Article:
The Malta Independent 29 September 2022, Thursday
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Life and other distractions: Animal Farm

Tuesday, 13 September 2022, 11:54 Last update: about 16 days ago

Louis Gatt

Until quite recently I had no really strong feelings about zoos.

And then I watched a TV documentary that blew the whole issue of captive wild animals wide open. We can even claim local relevance here in Malta, where, I understand, a similar facility also exists.

My first experience of seeing animals caged for the delectation of the general public occurred when, as a 10-year-old on a visit to London, my parents took me to the zoo at Regent's Park.  To be absolutely truthful, I loved every minute of it and never gave a thought to whether the animals in captivity were also having a ball, or feeling entrapped and depressed. It was much later when I visited Whipsnade Zoo in Bedfordshire, England that I altered my perspective. For a start Whipsnade stands in over 600 acres of countryside; there are few bars and space is certainly not at a premium. Animals have acres of the stuff to roam in and I never felt that any of them were constricted and in any way deprived. I do remember thinking that it was remarkable how easily some animals from tropical countries had adapted so well to the UK's cool, wet, temperate climate.

I felt back then, as indeed I do now, that if you are going to exhibit wild animals for the delectation of the general public, then Whipsnade's way is the right way. Ogling proud mountain gorillas or elephants in cramped, often insanitary cages or pens is not for anyone with a grain of compassion in them.

Some time back I was sipping a coffee in a village bar when I suddenly noticed a snout appear from between the feet of another customer seated nearby. The snout turned out to belong to a desert fox. I asked the owner, who had the creature tethered to the leg of his chair, from where he had obtained the animal. He replied that he bought it from a man in Libya. The poor thing, the fox not its owner, appeared thoroughly miserable and its fur was patchy and looked thoroughly uncared for. I asked the owner where he kept the fox at home. He replied that it had its own quarters... a hole beneath the outside staircase that he claimed was small: "So he don't hurt his-self, when he try to turn round eh." I've not seen the "hole" but I'll bet anything it won't be suitable accommodation for the poor animal.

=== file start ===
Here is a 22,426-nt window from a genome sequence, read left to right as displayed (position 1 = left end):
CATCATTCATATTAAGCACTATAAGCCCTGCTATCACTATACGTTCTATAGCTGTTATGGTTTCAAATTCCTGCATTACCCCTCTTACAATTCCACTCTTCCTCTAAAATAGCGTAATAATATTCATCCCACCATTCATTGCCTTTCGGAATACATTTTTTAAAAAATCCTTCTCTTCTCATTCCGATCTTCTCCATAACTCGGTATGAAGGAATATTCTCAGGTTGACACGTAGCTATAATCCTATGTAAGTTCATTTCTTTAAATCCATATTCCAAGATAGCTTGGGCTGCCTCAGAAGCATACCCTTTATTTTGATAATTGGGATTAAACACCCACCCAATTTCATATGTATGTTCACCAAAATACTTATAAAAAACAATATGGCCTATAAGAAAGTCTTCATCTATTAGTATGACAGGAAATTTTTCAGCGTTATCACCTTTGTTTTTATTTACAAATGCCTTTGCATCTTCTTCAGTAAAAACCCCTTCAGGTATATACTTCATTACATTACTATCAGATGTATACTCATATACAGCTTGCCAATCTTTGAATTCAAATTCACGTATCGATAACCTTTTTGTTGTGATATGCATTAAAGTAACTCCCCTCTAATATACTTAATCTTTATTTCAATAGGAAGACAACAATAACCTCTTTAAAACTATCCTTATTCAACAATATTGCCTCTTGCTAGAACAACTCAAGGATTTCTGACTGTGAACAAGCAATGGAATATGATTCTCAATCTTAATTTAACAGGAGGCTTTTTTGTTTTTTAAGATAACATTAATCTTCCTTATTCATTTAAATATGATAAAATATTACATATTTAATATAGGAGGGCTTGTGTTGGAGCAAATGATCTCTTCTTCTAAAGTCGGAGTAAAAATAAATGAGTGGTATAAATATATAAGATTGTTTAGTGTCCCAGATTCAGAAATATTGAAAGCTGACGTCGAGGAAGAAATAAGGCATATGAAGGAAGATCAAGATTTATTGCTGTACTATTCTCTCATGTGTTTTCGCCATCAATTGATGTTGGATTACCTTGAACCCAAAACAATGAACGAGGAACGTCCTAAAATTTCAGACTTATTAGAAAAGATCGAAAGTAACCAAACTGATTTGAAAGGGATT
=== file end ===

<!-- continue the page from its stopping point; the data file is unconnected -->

Most of us will probably remember the householder, from Ghajnsielem I believe it was, who kept a puma at his home - and there are several more tales of a similar ilk. I really do think it is high time that legislation was enacted to protect both exotic animals and humans... before one or both gets badly hurt.

 

Our small community experienced a death last week. Nothing untoward, just the demise of a very old lady who has lived in the same house for her entire life. I'm sure her demise won't feature in the media and no "appreciation" will appear. But Maria will most definitely be well remembered by those who knew her.

She was a shy, understated lady who wanted nothing more than to bring up her large brood of children as decent, honest citizens. And this she has achieved in spades. A widow for some 15 years, she was so low profile I doubt if some of the newer members of our community even knew she existed. But we knew, so goodbye Maria, gone but definitely not forgotten.


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